Father’s Day is coming up. You likely know that, but you may not have a gift in mind yet. Well, speaking as a dad, I feel safe in offering this advice to those scrambling for a last minute idea for their father—don’t accept advice from other fathers. We all have different tastes, after all. What, you think all dads just suddenly develop an intense interest in power tools? I didn’t. My kids get me a hedge trimmer for Father’s Day, and I’m like, “Trim your own damn hedges.”
But you can play it safe by getting your dad something that helps him relive his past…something from before people were getting him Father’s Day gifts. Such an idea comes from Electrohome with their Signature Music System. This handy unit serves both dad’s nostalgia side and his modern tech side by providing a record player and a way to easily turn those records into digital files he can take with him. Of course, there’s also an AM/FM radio and a CD player, but it’s the vinyl that makes this gift work.
Let’s first talk about the walnut design, which is reminiscent of the cabinet turntable system my grandparents had, albeit in a much more compact unit.
The throwback is perhaps a bit too far for guys like me whose first LP was a KISS album, but your nostalgia mileage will vary. The analog dial AM/FM radio is a nice touch, and the amber lighting set behind the faux patina faceplate hammers home the classic feel. However, the blue LED display for the CD player kills the effect. A flat gray/black (like shown above when not in use) would’ve been better.
Another odd choice is the raised text on the faceplate to indicate what the buttons are for, as you can’t read it. It’s impossible to see from any distance, and you can only read it up close when the light is hitting the words from the proper angle. You don’t need to make your dad feel is his eyesight is worse than it is. Thankfully, the included remote (which in no way matches the look of the system it controls), is easier to read and use.
Perhaps the biggest misstep, however, is the lack of a headphone jack. I can’t think of a single reason why headphone connectivity isn’t included. It’s not like the whole family is ever going to share dad’s taste in music.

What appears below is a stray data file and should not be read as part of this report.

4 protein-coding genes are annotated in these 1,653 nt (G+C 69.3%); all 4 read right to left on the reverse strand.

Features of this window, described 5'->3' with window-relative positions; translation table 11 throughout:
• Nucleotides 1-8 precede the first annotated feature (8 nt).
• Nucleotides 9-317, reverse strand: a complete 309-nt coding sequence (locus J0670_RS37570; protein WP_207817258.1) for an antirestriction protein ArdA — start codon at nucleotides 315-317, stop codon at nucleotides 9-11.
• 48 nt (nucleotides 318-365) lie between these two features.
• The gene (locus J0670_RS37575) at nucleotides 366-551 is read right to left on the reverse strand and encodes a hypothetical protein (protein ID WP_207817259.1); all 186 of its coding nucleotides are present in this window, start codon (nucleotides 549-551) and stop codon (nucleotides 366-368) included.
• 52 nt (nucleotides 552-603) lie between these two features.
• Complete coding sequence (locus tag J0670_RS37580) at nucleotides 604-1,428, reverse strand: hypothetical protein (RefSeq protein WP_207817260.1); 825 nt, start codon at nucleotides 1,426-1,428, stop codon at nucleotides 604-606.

The lid lifts to expose the turntable; a nice looking system that plays quite well. You can select between 33/45/78 RPM, and the diamond tip ceramic needle provides good sound for a system at this price.
However, the speakers themselves are a bit on the weak side. Your music—no matter the source—sounds a bit tinny and hollow when compared to the similarly priced Bluetooth speaker systems I’ve recently reviewed. That makes for a clean sound with crisp and clear mids and highs, but it’s not what I’ve come to expect from modern sound systems, especially when listening to rock. Maybe that’s part of the charm?
Along with the turntable, you’ve got a CD player, AM/FM radio, and auxiliary input in case you run anything else through it. Dad’s old Walkman, perhaps? Does he still have that around? These all work well, even if the feature sets are fairly basic. You can’t program radio stations, for example. However, it’s the ease of ripping music from vinyl (or CD, which may be necessary if your Mac no longer has a CD drive) to MP3.
Simply plug in a USB drive, start the LP or CD, and hit the record button twice. The music will dump to the USB drive as it’s playing, and you can adjust the volume all you want because the recording volume is preset. You’ll need your own software for editing and labelling the tracks for iTunes or what have you, but the hard work is done. Or, you can just play the music right off the USB drive by plugging it into the Electrohome unit and selecting CD/USB. Get all dad’s vinyl on one USB drive and he can leave his albums safely on the shelf…unless, of course, he’d rather study the artwork while listening. Dad may be a Yes fan, after all.
So, the Electrohome Signature Music System isn’t a perfect unit. Audiophiles and nostalgia purists will take issue with it, but those guys aren’t buying a $200 sound system, anyway. For that price, Electrohome instead gives you a fun design that includes most everything you need to get your vinyl records safely stored in digital format. And perhaps more importantly, it provides a decent way to enjoy those records as they were meant to be heard…and the way dad wants to hear them.
Provides: 33/45/78 RPM vinyl, CD, AM/FM and MP3 USB playpack, and vinyl/CD to MP3 conversion
Minimum Requirements: Vinyl record or CD for audio playback, USB drive for audio ripping